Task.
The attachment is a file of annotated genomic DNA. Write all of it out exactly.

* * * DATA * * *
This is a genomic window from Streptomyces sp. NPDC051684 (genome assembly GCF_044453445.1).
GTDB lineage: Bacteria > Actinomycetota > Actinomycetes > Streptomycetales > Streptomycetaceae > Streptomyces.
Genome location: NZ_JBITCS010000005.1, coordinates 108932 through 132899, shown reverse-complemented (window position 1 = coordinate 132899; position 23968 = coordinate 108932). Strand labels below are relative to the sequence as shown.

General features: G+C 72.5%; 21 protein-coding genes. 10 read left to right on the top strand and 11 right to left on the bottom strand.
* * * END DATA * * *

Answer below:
This is a genomic window from Streptomyces sp. NPDC051684 (genome assembly GCF_044453445.1).
GTDB lineage: Bacteria > Actinomycetota > Actinomycetes > Streptomycetales > Streptomycetaceae > Streptomyces.
Genome location: NZ_JBITCS010000005.1, coordinates 108932 through 132899, shown reverse-complemented (window position 1 = coordinate 132899; position 23968 = coordinate 108932). Strand labels below are relative to the sequence as shown.

General features: G+C 72.5%; 21 protein-coding genes. 10 read left to right on the top strand and 11 right to left on the bottom strand.